Mount Pinatubo Day Trip

Aaron/ September 21, 2019/ Hiking, Southeast Asia/ 0 comments

Literally one of the biggest attractions around Angeles City in Pampanga, Philippines, a day trip to Mount Pinatubo traces the second largest volcanic eruption in the 20th century, and ends at the beautiful crater lake of Mount Pinatubo, a stark contrast to the trail of destruction it left it the mammoth eruption in 1991. After lots of sand and sea in Coron, time for the mountains!

About Mount Pinatubo

Mount Pinatubo is an active volcano near Angeles City in Philippines. It last erupted in 1991 with devastating effect, changing the landscape and climate forever, with long lasting economic and social impact. Today it is a popular tourist destination, with a typical itinerary consisting of an hour long jeep ride through wide open valleys scarred by its lahar flows before a 2 hour (each way) hike towards the crater lake of Mount Pinatubo.

Do I need to book a tour for Mount Pinatubo/ Can I visit Mount Pinatubo without a tour

It is possible to visit Mount Pinatubo without a tour. First you’ll need to head to the Santa Juliana Capas Tarlac Tourism Office. From there the rest is managed by the local tourism office. You’ll be required to pay for the local guide (500 PHP) and 4×4 service (3000 PHP) to the start of the hike. It’s possible to share the guide and transport service with up to 5 people, and merging with different groups is allowed. There is an additional 300 PHP per person environmental fee. This was what I could find on the internet and may be subject to changes. During off peak season (July to October) it may be more tricky to form a group.

Alternatively, you can book through a tour agency. They’ll cost more, but comes with a packed lunch and they can help to form groups if possible to lower the cost. Further, timings when Mount Pinatubo are sometimes affected by military training so an agency may be able to advise on the conditions. Some only sell by full jeeps (regardless of number of people), while some sell by number of passengers and will make more sense to people on a budget.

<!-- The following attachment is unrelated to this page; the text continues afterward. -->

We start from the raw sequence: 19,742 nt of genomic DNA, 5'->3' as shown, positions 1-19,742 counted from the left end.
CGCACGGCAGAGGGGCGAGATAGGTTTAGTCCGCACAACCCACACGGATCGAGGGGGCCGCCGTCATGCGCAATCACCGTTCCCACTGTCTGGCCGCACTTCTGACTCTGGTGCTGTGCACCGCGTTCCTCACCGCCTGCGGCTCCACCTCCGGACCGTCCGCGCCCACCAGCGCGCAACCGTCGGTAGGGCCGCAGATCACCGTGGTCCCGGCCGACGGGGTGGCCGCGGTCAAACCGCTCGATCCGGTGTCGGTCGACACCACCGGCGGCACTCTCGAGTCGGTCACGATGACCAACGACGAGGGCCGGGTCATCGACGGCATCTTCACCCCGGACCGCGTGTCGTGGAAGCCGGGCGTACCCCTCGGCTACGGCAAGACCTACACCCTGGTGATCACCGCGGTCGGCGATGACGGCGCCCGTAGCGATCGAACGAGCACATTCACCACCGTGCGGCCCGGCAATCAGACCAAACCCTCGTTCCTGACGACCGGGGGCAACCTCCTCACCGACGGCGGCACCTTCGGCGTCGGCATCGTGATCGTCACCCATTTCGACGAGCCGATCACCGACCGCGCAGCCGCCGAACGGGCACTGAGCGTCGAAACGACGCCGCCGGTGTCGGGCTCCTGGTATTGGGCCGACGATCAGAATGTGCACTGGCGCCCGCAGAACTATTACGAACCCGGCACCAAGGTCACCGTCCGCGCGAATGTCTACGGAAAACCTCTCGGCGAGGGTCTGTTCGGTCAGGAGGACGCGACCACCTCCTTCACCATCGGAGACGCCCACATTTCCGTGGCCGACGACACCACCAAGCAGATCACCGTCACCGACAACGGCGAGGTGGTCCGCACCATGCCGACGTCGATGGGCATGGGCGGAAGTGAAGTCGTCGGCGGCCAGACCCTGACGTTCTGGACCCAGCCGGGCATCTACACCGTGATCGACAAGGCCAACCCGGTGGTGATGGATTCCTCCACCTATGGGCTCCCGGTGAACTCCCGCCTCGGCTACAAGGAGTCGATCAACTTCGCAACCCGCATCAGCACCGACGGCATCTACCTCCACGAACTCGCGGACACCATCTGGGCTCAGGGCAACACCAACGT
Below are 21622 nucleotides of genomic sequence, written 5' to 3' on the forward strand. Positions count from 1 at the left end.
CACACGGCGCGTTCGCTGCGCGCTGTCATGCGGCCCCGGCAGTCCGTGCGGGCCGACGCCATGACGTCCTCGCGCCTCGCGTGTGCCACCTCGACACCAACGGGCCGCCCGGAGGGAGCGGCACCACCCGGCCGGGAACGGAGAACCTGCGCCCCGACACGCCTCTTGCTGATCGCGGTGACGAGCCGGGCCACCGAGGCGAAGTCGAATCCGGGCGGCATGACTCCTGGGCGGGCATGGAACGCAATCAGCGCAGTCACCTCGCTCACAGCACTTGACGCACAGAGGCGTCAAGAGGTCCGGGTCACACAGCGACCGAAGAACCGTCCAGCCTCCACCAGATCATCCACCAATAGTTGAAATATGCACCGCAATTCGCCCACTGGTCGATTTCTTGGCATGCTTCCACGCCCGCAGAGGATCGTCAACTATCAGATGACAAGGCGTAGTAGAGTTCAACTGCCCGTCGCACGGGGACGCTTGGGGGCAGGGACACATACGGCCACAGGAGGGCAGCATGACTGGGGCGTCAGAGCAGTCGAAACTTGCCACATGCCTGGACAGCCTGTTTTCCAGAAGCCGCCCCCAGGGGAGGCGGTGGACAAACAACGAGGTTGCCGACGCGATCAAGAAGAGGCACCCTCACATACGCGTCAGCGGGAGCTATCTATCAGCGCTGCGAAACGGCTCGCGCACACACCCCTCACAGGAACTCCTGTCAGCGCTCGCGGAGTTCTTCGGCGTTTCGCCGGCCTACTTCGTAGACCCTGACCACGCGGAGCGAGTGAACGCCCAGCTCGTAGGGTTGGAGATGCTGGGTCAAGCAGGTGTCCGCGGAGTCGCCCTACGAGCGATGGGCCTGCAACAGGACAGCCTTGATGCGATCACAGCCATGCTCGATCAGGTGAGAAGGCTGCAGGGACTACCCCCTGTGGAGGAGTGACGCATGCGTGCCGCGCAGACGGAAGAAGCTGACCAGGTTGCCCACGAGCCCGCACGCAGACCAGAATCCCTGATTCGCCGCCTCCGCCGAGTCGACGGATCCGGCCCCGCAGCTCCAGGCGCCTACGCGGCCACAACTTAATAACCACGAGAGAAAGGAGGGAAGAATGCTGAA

To be honest after completing the tour I don’t think there is much benefit of pre-booking a tour, but being the first time and being alone it was nice being provided with detailed directions and having someone to check with for more information. Either way the jeep and guide are staff of the tourism office and not the agency.

Majestic Mount Pinatubo Tour

Just to make sure there’d be no hiccups I booked through Majestic Mount Pinatubo Tour. Prices are higher in July to October, and there seems to be no weekend rates too. I paid 2,450 PHP basically for them settling the arrangements and lunch. Prices may differ depending on expected number of tourists. During weekends on peak season it seems the price may go down to 1,650 PHP excluding lunch. These prices do not include transport from Clark/ Angeles/ Manila. They offer transfers from the cities too. It’ll be better to just drop them a message on Facebook or Whatsapp for updated prices as their prices vary with the number of expected visitors on the day. I paid a deposit of 1500 PHP in Angeles City at Cebuana Lhuillier, and the remainder in cash on that day. For a payment of 1500 PHP there was a transaction fee of 80 PHP.

Getting to Santa Juliana Capas Tarlac Tourism Office from Angeles City

First you’d need to get to Dau Bus Terminal around 4am. Jeepneys may be running at that time, or you can take a Grab ride to the bus terminal. If you are taking Grab, book the trip on your own and do not let hotel staff do it for you. A Grab driver told me how he had picked up guests who paid 500 PHP to the hotel staff for a 150 PHP ride. Another note if you’re taking Grab in Angeles City is to start booking earlier, as sometimes it can take very long to find a ride especially in the wee hours.

Dau Bus Terminal at 4am. You can purchase snacks and drinks here. There's a limited selection of hot food and drinks too.
Dau Bus Terminal at 4am. You can purchase snacks and drinks here. There’s a limited selection of hot food and drinks too.

From Dau Bus Terminal you’ll need to take a bus that’ll pass by the McDonalds at Capas. Waiting for the right bus may take awhile. These include buses to Baguio, Dagupan or Urdaneta. Check with the driver or terminal staff which of the buses will pass by the McDonalds at Capas. Let the driver know to drop you off at the McDonalds. The bus ride took about 30 minutes and I paid 50 PHP for it.

The bus to Dagupan.
The bus to Dagupan.

Right after you alight, tricycle riders will approach. Let them know you intend to get to the Santa Juliana Tourism Office/ Mount Pinatubo jump off (Google Maps: 8CHJ+PM Capas, Tarlac, Philippines), and confirm that the price is not more than 300 PHP. This took about 30-40 mins.

Santa Juliana Capas Tarlac at dawn.
Santa Juliana Capas Tarlac at dawn.

Most tours start around 6am, and the cut off for jeeps leaving towards Mount Pinatubo seems to be at 10am, but you’ll probably not want to leave so late as it may be hot.

Mount Pinatubo tour and hike

Jeep ride to start of hike

After some waiting for the paperwork and for other guests to arrive, the jeep and guide were ready. We had 5 tourists, the guide and the driver on board. It was a bit of a squeeze. Within minutes we were crossing shallow rivers in the jeep and driving across the wide open valley where lahar once flowed.

Hills in the distance.
Hills in the distance.
More hills.
More hills.

The landscape gradually turned more rocky, barren and mud covered.

Cliffs of mud on the way to Mount Pinatubo.
Cliffs of mud on the way to Mount Pinatubo.

Somewhere along the way the driver stopped for us to take pictures. There were some beggars approaching tourists there. There were also some kids who didn’t really bother tourists.

Mud cones. Mount Pinatubo, Philippines.
Mud cones.
People of the volcanoes. Mount Pinatubo, Philippines.
People of the volcanoes.